“Gotta go.” She blew me a kiss as she hustled out the door, careful not to make eye contact on the way.

    She was even more careful when she came back four hours later.

    “I got it.”

    I’d finished packing the last of the dishes in the kitchen and was drinking the last beer out of the fridge. In between, I’d worked out with the dumbbells in the fitness center I’d never use again. I don’t have dumbbells at home, and sliding the weights on and off takes a lot more time.

    I said nothing. She caught my eyes and then looked away as she hustled into her bedroom. I taped the box of dishes shut. It was the last box to pack. The movers would come in the morning. She’d spend the next couple nights in my spare room before leaving. She’d been pretty sure about the Boise job.

    I set the tape gun down on the counter. My wife Wendy had put her champagne glass on the same spot in a previous lifetime. Before the cancer came, and then came back. She’d denied it its prize by ending things herself. My wife gone. Now my best friend moving a continent away.

    Son of a bitch.

    “Can you help me with this zipper?”

    It’s a classic come-on line. Or the line of a wife who doesn’t feel like fiddling with her zipper, but doesn’t want anything else to happen.

    “You can’t undo a zipper?”

    “It’s stuck. You think I’d ask if I could get it?”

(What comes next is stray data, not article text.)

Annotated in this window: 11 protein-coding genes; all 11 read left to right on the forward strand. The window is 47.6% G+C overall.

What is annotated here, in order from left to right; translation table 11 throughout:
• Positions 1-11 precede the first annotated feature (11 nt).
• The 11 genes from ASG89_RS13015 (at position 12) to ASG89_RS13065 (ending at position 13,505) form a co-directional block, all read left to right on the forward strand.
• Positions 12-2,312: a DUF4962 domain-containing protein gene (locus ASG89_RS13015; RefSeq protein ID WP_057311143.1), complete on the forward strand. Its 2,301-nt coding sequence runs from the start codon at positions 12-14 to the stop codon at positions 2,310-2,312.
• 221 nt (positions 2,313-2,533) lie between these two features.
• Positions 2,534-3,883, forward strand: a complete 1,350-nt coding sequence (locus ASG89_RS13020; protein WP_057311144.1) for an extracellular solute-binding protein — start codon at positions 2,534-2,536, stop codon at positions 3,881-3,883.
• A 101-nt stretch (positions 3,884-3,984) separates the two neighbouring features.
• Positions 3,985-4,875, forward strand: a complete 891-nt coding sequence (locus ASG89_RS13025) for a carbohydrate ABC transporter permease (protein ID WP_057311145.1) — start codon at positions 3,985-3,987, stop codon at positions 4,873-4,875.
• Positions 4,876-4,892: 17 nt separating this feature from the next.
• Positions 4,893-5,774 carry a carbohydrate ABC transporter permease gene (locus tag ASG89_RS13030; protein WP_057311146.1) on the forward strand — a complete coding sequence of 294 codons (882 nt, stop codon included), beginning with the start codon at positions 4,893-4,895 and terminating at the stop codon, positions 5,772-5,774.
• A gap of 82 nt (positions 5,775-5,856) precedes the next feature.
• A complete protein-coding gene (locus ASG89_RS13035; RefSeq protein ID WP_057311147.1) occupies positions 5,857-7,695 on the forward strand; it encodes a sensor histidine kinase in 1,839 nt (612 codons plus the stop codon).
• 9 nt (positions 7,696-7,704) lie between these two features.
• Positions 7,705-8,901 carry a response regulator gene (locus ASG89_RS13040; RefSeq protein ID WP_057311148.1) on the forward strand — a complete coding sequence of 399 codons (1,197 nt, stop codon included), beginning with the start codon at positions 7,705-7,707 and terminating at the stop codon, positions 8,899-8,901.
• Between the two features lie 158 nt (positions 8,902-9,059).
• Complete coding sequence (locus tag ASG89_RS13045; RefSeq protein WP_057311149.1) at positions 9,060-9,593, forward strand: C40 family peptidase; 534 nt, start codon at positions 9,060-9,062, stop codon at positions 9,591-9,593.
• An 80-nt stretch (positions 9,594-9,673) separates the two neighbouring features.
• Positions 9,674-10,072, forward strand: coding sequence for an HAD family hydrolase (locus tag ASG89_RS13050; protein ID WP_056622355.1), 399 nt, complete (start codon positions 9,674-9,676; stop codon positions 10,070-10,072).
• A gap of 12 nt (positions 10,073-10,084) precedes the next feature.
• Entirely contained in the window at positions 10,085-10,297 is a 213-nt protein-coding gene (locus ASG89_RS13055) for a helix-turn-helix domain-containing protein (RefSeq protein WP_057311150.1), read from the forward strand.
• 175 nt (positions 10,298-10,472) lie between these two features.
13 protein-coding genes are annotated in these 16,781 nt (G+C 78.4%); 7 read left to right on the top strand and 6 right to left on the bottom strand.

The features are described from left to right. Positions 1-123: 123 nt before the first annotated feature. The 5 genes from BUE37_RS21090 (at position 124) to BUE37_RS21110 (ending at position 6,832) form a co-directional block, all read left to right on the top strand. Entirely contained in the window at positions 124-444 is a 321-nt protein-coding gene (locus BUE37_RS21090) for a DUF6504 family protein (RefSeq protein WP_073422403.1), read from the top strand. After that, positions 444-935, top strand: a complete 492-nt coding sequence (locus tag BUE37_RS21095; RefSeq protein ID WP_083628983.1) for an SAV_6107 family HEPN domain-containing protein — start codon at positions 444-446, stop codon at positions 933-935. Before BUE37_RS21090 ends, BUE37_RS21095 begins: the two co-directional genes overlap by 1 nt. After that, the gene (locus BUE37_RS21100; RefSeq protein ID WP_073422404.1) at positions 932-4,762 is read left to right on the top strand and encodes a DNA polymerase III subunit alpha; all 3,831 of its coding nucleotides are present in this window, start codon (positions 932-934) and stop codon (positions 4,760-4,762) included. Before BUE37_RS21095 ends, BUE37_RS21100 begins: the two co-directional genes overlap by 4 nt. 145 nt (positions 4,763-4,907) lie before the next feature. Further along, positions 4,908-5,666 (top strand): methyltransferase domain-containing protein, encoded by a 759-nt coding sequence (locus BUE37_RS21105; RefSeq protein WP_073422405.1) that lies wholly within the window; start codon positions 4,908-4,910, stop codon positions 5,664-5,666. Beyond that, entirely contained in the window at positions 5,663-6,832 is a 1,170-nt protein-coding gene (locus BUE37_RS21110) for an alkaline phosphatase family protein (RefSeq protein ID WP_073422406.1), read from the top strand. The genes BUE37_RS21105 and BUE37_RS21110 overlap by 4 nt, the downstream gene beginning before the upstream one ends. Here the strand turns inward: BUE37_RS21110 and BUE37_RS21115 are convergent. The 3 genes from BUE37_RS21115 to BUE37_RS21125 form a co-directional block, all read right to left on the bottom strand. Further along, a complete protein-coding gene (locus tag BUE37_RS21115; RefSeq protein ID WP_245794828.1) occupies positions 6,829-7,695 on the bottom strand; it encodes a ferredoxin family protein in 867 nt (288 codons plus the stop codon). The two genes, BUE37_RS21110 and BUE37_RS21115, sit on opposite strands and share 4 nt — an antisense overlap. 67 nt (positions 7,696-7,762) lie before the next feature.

I entered her empty bedroom. Catherine’s room often looked like my son’s had when he was fourteen, except the piles of dirty clothes had bras and panties, rather than baseball pants and athletic cups. It was immaculate now.

    She held her hair up and bent her head down. I could kiss her neck and she’d probably be okay with it. Instead, I set to work on the zipper. It really was stuck, but not horribly so. When I slid it down, I saw a broad expanse of uninterrupted back and swallowed hard.


    I let go of the zipper, but didn’t move.

    She turned. Put a finger to my cheek. It came away wet.

    When Wendy had died, I didn’t cry for a long time. Since the dam had broken, I’d made up for it.

    “You’re making this really hard.”

    I said nothing.

    “Come with me. I can get you on the same show. It’ll be just the same as here.”

    I shook my head. “Here’s over, Cath. It’s done.”

    Her eyes got glassy. “This really sucks.”

    I nodded. She looked up at me, her dress undone, but defying gravity. Her eyes were–I don’t know–big and vulnerable. Maybe mirroring the ache that seemed to radiate from mine. Or maybe I’m projecting. The moment hung in the air like a great mist.

    Then it seemed to pass. She turned from me.

    “He wants me to start Monday, so I need to start driving tonight.”

    “You could fly.”

    She turned back to me. “I could. But…this is…I feel like this is a funeral, like Wendy’s funeral never ended. I can’t wallow in the end of what we are, Jim. If we’re done, I need to move on.”

    I closed my eyes and took a breath. Ten minutes later, she left me and all her stuff in her apartment and got in her car to go to Boise. All because of the dress.

    Maybe the lie wasn’t about the dress. Maybe it wasn’t to her at all. Maybe I’d lied to myself.

    Now all that was left, was her stuff. And me.